Government Data on Computer-Assisted Driving Car Crashes ‘Raise More Questions Than They Answer’

The first-ever data release doesn’t tell us anything new, but may signal a first step towards real oversight for systems manufacturers insist are safe.
Tesla crashed in woods
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For the last year, the National Highway Traffic Safety Administration, an agency within the Department of Transportation, has been collecting data from vehicle manufacturers on car crashes involving computer-assisted driving systems, known in the industry as Automated Driving Assistance Systems (ADAS). This includes Tesla’s Autopilot and Full Self-Driving (which is not self-driving) as well as similar systems available from most manufacturers these days. 


NHTSA released the first set of data on Wednesday, which is a landmark in federal oversight over this still-nascent technology, because until now nobody had any idea how safe these systems are. This data does not answer that question, but it does get us a step closer.

NHTSA received 392 reports of crashes involving ADAS systems, defined as any crash where such a system was active within 30 seconds of the crash, and 273 of them were in Teslas. The crashes were self-reported by the manufacturers themselves. Most of those reports were generated based on vehicle telematics data, but 35 percent were from complaints or claims submitted by motorists. In most crashes (294), NHTSA doesn’t know if anyone was injured as a result, but 11 of the 98 crashes where injury information was available had a serious injury or fatality. And the cars crash into all types of stuff: other cars, “other fixed objects,” animals, poles and trees, buses, trucks, vans, three pedestrians and one cyclist. In 146 cases, NHTSA doesn’t know what the car crashed into.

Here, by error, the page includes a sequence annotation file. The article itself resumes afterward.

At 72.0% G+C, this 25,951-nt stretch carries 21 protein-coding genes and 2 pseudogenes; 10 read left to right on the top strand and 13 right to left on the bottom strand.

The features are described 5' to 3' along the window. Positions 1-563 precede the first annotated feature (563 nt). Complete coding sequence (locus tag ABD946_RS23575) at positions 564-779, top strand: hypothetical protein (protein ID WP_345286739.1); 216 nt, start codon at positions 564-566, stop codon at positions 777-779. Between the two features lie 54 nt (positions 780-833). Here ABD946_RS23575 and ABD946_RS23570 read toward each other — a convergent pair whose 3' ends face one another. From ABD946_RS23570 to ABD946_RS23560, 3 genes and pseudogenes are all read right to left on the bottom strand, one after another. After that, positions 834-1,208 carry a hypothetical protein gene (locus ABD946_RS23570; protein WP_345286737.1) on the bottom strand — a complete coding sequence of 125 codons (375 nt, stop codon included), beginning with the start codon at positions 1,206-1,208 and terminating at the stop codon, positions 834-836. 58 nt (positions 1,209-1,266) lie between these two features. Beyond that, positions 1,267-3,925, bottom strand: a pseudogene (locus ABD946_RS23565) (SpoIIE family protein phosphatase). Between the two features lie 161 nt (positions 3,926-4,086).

To put these numbers into perspective, there are approximately 5.2 million car crashes in the U.S. per year, according to the Bureau of Transportation Statistics, although that’s just an estimate because nobody officially tracks that. At least 36,500 drivers crash their cars into buildings every year, but that’s just an estimate by an independent researcher because nobody tracks that either. Even if someone died in each of the 392 ADAS crashes, it would account for less than one percent of the 42,915 estimated road deaths last year in the U.S. 

For now, there are too many issues with the ADAS crash data to draw any conclusions, something NHTSA acknowledges. NHTSA head Steven Cliff told reporters, “The data may raise more questions than they answer.” Among the problems with the data: There is likely some double-counting, there are surely many crashes that never go reported, manufacturers with more centralized data harvesting capabilities (like Tesla) will be more aware of crashes than manufacturers that don’t regularly analyze car data, and none of the data is weighted for how many ADAS-capable vehicles are on the road for each manufacturer, not to mention the percentage of time those systems are actually active.

Nevertheless, the simple act of acknowledging this a problem under NHTSA’s purview is a significant and noteworthy break from NHTSA’s past, where the agency more or less took everything auto manufacturers said about the safety of these systems for granted.